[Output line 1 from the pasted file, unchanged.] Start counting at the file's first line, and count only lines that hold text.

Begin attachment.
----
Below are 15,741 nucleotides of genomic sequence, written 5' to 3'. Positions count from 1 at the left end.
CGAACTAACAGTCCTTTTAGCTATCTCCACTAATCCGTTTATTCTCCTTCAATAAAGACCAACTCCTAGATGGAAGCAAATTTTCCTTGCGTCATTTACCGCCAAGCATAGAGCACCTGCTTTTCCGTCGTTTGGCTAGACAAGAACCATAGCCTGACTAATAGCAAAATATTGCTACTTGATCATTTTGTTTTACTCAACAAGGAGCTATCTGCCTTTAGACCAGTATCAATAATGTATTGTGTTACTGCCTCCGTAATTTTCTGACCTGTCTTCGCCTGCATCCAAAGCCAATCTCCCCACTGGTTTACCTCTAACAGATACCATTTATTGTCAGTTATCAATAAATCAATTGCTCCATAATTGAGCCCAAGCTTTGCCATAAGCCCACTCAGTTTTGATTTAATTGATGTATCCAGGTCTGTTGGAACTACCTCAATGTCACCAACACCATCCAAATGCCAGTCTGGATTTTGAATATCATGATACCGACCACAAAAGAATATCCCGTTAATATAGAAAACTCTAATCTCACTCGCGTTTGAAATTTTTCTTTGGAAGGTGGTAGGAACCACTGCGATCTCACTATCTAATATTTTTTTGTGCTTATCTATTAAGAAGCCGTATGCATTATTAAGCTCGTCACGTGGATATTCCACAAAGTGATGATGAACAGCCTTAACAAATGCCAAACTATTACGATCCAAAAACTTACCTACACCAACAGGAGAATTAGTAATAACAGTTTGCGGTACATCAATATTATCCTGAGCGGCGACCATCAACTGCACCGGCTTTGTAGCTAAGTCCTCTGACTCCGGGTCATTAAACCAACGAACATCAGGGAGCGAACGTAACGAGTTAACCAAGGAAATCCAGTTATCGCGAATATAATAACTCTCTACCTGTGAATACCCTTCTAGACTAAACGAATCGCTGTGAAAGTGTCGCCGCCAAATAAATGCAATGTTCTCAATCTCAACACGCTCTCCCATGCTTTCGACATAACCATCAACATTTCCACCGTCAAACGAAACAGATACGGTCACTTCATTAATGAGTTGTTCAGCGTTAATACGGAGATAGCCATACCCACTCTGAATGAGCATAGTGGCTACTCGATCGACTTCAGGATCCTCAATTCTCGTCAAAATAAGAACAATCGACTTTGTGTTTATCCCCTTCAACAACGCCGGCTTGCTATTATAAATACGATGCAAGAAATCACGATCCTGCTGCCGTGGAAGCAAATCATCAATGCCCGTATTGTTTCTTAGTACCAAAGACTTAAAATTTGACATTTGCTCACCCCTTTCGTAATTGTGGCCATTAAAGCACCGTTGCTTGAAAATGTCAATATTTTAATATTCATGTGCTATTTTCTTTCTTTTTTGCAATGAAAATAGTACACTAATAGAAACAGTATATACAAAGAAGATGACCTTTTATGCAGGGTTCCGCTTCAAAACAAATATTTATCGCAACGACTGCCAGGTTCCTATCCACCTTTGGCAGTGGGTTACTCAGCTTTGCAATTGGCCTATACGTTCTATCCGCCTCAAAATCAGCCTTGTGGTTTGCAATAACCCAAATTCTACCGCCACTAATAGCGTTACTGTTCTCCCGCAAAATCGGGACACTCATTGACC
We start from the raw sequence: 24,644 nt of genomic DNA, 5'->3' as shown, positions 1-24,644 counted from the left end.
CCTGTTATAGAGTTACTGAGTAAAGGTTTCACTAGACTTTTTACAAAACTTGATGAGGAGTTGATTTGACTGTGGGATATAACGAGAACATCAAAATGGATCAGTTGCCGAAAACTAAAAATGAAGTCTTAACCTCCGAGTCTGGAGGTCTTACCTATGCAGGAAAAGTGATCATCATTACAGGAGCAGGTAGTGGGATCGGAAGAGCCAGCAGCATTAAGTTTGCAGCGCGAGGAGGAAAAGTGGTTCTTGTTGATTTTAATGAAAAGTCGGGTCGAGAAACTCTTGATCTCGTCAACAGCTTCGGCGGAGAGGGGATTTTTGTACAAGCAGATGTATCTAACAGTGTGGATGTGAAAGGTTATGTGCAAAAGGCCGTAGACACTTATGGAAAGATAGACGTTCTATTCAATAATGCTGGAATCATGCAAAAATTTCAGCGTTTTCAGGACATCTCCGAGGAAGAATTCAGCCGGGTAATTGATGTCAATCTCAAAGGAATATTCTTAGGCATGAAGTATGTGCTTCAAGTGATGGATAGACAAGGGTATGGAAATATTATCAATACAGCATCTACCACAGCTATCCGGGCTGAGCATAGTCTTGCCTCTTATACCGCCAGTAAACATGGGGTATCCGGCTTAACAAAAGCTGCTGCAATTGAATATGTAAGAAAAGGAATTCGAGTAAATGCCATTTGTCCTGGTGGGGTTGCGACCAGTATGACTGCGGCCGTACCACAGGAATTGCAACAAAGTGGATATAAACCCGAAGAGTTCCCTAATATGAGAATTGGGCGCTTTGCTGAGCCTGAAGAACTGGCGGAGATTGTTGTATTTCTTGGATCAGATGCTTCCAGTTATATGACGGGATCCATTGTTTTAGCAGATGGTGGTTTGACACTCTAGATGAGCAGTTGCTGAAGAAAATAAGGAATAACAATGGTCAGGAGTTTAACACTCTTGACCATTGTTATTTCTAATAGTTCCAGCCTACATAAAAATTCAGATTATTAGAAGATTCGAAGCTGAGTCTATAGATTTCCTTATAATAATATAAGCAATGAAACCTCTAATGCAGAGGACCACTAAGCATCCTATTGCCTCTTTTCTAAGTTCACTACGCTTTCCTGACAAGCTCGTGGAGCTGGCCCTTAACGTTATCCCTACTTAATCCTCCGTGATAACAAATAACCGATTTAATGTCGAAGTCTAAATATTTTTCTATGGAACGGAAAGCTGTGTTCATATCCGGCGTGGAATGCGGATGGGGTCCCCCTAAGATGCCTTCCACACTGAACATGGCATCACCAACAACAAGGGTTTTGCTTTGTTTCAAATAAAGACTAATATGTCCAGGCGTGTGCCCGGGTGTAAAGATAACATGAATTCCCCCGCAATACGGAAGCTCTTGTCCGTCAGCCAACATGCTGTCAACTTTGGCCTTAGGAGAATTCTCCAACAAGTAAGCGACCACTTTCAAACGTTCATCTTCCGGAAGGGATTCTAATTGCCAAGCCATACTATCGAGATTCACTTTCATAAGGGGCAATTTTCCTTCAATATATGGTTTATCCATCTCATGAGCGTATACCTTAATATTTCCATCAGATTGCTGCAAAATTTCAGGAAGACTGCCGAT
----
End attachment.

Below are 15,741 nucleotides of genomic sequence, written 5' to 3'. Positions count from 1 at the left end.